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In the Zone: Epic Survival Stories From the Mountaineering World

In the Zone: Epic Survival Stories From the Mountaineering World. Peter Potterfield. The Mountaineers: Seattle, 1996. Photographs. 270 pages. $22.95.

Two of the three tales from In the Zone are of a most compelling kind—the sagas of those victims of catastrophic events in the mountains who, against great odds, live to tell their stories. What makes this kind of story especially rare is the balance of circumstances that allow it even to exist and yet not be common. These are solitary ordeals where if the protagonist were more hurt or in a more remote setting there would be no one to tell the tale. Conversely, if they were less hurt in a less exotic situation, their story may not be so interesting.

Author Peter Potterfield relates these two tales along with a third story that falls into a different and more familiar category of mountaineering story: epic endurance, survival, and heroism in a hostile environment, but ultimately under more voluntary circumstances. The fact that one of the three stories is Potterfield’s own helps to overcome the loss of visceral punch that might be expected when someone tells someone else’s story. There is a certain credibility that comes through in Potterfield’s words at times—particularly when he’s describing pain—that would be very difficult to conjure straight out of imagination.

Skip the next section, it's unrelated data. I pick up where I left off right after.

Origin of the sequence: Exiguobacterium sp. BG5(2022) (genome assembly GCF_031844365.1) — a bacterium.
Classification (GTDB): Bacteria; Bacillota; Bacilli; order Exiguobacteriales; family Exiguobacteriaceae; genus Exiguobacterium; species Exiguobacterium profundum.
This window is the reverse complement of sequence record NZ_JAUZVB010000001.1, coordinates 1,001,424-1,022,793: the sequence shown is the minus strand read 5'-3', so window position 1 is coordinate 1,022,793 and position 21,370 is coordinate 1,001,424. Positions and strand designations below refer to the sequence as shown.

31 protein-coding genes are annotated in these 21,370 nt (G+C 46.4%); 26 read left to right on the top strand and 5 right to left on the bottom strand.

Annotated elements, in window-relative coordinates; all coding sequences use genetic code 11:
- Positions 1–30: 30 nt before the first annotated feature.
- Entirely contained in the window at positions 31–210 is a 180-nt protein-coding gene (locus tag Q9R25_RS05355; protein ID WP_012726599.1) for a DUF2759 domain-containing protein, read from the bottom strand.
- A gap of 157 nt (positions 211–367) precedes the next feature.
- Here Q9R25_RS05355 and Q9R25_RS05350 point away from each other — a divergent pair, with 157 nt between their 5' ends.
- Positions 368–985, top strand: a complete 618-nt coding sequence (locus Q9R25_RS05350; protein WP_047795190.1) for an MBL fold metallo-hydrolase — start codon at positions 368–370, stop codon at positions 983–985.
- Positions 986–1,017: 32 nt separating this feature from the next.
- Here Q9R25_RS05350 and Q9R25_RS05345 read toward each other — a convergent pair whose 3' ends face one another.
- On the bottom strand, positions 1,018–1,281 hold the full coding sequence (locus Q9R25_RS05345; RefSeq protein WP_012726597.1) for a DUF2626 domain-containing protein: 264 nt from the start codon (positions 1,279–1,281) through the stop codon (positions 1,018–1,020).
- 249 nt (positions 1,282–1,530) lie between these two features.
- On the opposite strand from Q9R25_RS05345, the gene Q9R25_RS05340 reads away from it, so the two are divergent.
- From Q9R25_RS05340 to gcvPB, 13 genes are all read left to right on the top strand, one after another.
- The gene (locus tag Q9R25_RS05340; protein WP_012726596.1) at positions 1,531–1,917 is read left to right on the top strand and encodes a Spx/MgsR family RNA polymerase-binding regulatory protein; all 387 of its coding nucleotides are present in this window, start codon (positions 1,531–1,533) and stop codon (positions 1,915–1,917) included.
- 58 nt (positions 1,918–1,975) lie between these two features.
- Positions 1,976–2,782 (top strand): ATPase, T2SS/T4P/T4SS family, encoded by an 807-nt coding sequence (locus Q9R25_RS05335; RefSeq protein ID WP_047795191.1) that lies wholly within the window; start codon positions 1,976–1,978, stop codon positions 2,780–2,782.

The first story takes place in June of 1992, when Colby Coombs, Ritt Kellogg, and Tom Walter begin climbing up a hard route on Mt. Foraker. Nine days later, Colby Coombs returns alone. His is a moving story with haunting images that are hard to shake. I finished this story with a great respect for Coombs. His survival is a testament to a combination of fine mountain skills and a self-knowledge that allowed him to escape a situation that might well have killed the rest of us.

The second epic, Potterfield’s own, takes place on remote Chimney Rock in the North Cascades. What should have been a short roped fall becomes a 150-foot body-shattering tumble leaving Potterfield marooned on a small ledge with terrible injuries. His partner (luckily a marathon runner) goes for help as Potterfield does what he can to keep the life force from leaving his body until he is rescued 30 hours later. The clock was ticking very fast for Potterfield and the rescue itself was a monumental effort.